keywords = "Axonal degeneration, Multifocal motor neuropathy, Nerve fiber degeneration, Regenerating nerve clusters",
author = "Taylor, {Bruce V.} and Dyck, {P. James B} and JaNean Engelstad and Gregory Gruener and Ian Grant and Dyck, {Peter J}",
year = "2004",
month = "2",
language = "English (US)",
volume = "63",
pages = "129--137",
journal = "American Journal of Psychotherapy",
issn = "0002-9564",
publisher = "Lippincott Williams and Wilkins",
number = "2",

}

TY - JOUR

T1 - Multifocal Motor Neuropathy

T2 - Pathologic Alterations at the Site of Conduction Block

AU - Taylor, Bruce V.

AU - Dyck, P. James B

AU - Engelstad, JaNean

AU - Gruener, Gregory

AU - Grant, Ian

AU - Dyck, Peter J

PY - 2004/2

Y1 - 2004/2

N2 - The pathologic changes of nerves in multifocal motor neuropathy (MMN), a rare neuropathy with selective focal conduction block of motor fibers in mixed nerves, remain essentially unstudied. Fascicular nerve biopsy of 8 forearm of arm nerves in 7 patients with typical MMN was undertaken for diagnostic reasons at the site of the conduction block. Abnormalities were seen in 7 of 8 nerves, including a varying degree of multifocal fiber degeneration and loss, an altered fiber size distribution with fewer large fibers, an increased frequency of remyelinated fiber profiles, and frequent and prominent regenerating fiber clusters. Small epineurial perivascular inflammatory infiltrates were observed in 2 nerves. We did not observe overt segmental demyelination or onion bulb formation. We hypothesize that an antibody-mediated attack directed against components of axolemma at nodes of Ranvier could cause conduction block, transitory paranodal demyelination and remyelination, and axonal degeneration and regeneration. Alternatively, the antibody attack could be directed at components of paranodal myelin. We favor the first hypothesis because in nerves studied by us, axonal pathological alteration predominated over myelin pathology. Irrespective of which mechanism is involved, we conclude that the unequivocal multifocal fiber degeneration and loss and regenerative clusters at sites of conduction block explains the observed clinical muscle weakness and atrophy and alterations of motor unit potentials. The occurrence of conduction block and multifocal fiber degeneration and regeneration at the same sites suggests that the processes of conduction block and fiber degeneration and regeneration are linked. Finding discrete multifocal fiber degeneration may also provide an explanation for why the functional abnormalities remain unchanged over long periods of time at discrete proximal to distal levels of nerve and may emphasize a need for early intervention (assuming that efficacious treatment is available).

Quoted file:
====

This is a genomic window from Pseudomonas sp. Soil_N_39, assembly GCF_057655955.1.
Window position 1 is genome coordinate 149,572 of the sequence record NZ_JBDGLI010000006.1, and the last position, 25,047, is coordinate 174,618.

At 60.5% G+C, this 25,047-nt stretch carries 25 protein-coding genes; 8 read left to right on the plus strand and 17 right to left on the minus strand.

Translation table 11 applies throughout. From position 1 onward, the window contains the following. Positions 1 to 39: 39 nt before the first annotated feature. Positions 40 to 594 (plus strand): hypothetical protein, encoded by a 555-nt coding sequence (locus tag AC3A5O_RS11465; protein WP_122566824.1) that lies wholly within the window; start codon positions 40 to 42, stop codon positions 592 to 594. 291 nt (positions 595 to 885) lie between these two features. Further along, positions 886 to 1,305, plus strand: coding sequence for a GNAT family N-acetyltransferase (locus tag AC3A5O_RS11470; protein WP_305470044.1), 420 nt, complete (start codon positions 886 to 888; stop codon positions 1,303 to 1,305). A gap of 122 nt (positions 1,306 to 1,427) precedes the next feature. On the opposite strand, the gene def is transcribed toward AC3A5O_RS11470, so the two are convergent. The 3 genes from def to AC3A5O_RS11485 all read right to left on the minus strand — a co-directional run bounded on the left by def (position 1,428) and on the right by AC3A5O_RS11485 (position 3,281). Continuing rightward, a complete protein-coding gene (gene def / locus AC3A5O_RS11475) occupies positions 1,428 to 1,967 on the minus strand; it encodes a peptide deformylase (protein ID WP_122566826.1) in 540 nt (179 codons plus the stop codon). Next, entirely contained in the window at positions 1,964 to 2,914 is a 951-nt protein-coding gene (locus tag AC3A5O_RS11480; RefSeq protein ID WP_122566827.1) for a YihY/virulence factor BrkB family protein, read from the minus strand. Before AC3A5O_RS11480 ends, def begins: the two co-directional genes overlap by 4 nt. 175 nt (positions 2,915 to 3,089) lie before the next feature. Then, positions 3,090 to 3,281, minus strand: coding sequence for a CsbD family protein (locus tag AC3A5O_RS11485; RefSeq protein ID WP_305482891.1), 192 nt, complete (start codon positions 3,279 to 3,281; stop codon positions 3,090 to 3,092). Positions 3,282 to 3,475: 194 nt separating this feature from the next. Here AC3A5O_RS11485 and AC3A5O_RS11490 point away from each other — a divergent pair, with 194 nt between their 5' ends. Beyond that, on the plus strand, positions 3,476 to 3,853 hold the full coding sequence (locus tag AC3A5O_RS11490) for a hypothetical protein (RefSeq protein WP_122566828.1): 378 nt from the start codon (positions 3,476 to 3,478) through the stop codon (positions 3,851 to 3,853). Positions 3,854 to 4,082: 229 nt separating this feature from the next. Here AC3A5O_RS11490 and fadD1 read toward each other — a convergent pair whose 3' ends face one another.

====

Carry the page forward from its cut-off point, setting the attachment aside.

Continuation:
AB - The pathologic changes of nerves in multifocal motor neuropathy (MMN), a rare neuropathy with selective focal conduction block of motor fibers in mixed nerves, remain essentially unstudied. Fascicular nerve biopsy of 8 forearm of arm nerves in 7 patients with typical MMN was undertaken for diagnostic reasons at the site of the conduction block. Abnormalities were seen in 7 of 8 nerves, including a varying degree of multifocal fiber degeneration and loss, an altered fiber size distribution with fewer large fibers, an increased frequency of remyelinated fiber profiles, and frequent and prominent regenerating fiber clusters. Small epineurial perivascular inflammatory infiltrates were observed in 2 nerves. We did not observe overt segmental demyelination or onion bulb formation. We hypothesize that an antibody-mediated attack directed against components of axolemma at nodes of Ranvier could cause conduction block, transitory paranodal demyelination and remyelination, and axonal degeneration and regeneration. Alternatively, the antibody attack could be directed at components of paranodal myelin. We favor the first hypothesis because in nerves studied by us, axonal pathological alteration predominated over myelin pathology. Irrespective of which mechanism is involved, we conclude that the unequivocal multifocal fiber degeneration and loss and regenerative clusters at sites of conduction block explains the observed clinical muscle weakness and atrophy and alterations of motor unit potentials. The occurrence of conduction block and multifocal fiber degeneration and regeneration at the same sites suggests that the processes of conduction block and fiber degeneration and regeneration are linked. Finding discrete multifocal fiber degeneration may also provide an explanation for why the functional abnormalities remain unchanged over long periods of time at discrete proximal to distal levels of nerve and may emphasize a need for early intervention (assuming that efficacious treatment is available).

KW - Axonal degeneration

KW - Multifocal motor neuropathy

KW - Nerve fiber degeneration

KW - Regenerating nerve clusters

UR - http://www.scopus.com/inward/record.url?scp=0842309733&partnerID=8YFLogxK

UR - http://www.scopus.com/inward/citedby.url?scp=0842309733&partnerID=8YFLogxK

M3 - Article

C2 - 14989599

AN - SCOPUS:0842309733

VL - 63

SP - 129

EP - 137

JO - American Journal of Psychotherapy

JF - American Journal of Psychotherapy

SN - 0002-9564

IS - 2

ER -